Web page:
Atalanta RaffertyAtalanta Rafferty

When it comes to food and social responsibility, few issues today remain so personal yet so complex. Consumers care deeply about how and where their food is made, and by whom. Manufacturers have been assigned increasing responsibility in creating products that not only taste great, but are also crafted with purpose. Sophisticated consumers are carefully choosing how to stock their pantry, with products from thoughtful, inspiring brands they trust. The question is: how do brands build that trust?

O'Dwyer's Mar. '16 Food & Beverage PR MagazineThis article is featured in O'Dwyer's Mar. '16 Food & Beverage PR Magazine

As consumers’ needs evolve, food companies are now deeply challenged to answer a growing number of questions: How are we supporting the communities that provide us our ingredients? What is our purpose? What impact are we having on people and on the planet? The answers must go beyond profit, and consider how any given food product can provide a meaningful impact on the world, and the people within it. Perhaps even more challenging is crafting the story of purpose to consumers, communicating a mission and vision that are both genuine and authentic, but also tangible.

The issues at hand

Today, consumers have two primary concerns: the safety and health impact of the products they consume. They want to be able to see exactly what they’re eating, and how it will impact their health. According to the “Nutritional Labeling and Clean Labels” study by Packaged Facts, 87 percent of customers analyze nutrition labels, with a significant number of Americans separately seeking out general nutritional guidelines and information. Additionally, 67 percent of American consumers preferred to buy groceries that have simple and few ingredients.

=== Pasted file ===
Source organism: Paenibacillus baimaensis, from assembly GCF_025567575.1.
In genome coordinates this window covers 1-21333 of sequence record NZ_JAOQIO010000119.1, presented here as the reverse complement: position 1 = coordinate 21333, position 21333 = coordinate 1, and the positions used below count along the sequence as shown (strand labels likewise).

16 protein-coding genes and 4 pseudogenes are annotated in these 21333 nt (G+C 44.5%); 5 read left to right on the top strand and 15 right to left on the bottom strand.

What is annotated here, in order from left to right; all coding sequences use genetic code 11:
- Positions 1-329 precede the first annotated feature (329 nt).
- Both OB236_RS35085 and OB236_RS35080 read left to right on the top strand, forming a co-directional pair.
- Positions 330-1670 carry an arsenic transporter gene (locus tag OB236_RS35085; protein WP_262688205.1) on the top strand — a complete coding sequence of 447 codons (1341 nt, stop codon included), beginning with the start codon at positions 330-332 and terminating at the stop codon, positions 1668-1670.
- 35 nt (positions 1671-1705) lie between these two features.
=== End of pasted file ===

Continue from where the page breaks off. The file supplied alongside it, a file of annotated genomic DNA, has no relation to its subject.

As a result of this sprouting desire, food companies of all shapes and sizes are responding with claims like “GMO-free” and “Zero Trans Fat” on labels, spending billions on advertising that tout cleaner labels, “antibiotic-free” foods or removal of all artificial preservatives and colors in their products. The smartest brands know that they must go one step further, providing substantial evidence and proof that their products are not only safe, but can have measurable, tangible impact on a person’s everyday nutrition goals.

Consumers are also paying more attention to the impact brands have on the environment, considering the use of land and natural resources, and contributions to reducing pollution and food waste. Thanks to the 2010 Mintel report, we’ve known for some time that consumers are more likely to spend money on products produced with environmental responsibility in mind. Survey results said that 35 percent of shoppers would pay more for environmentally friendly products, according to 2015 research on green living from Mintel. More recently, a 2015 study from the Center of Food Integrity showed that 60 percent of consumers are seeking information on environmental impact on brand websites and on packaging. Other hot button topics related to company’s CSR practices, such as animal welfare and labor and human rights, are also key factors given considerable consideration prior to purchase.

These results support what is referred to as “strategic CSR,” where consumers or employees may reward companies for their CSR activities by paying high prices or accepting lower wages for their CSR activities. Today, the economic climate is such that investors are backing smaller, socially responsible companies, in light of consumers seeking out products with sustainable, environmentally sound products and policies.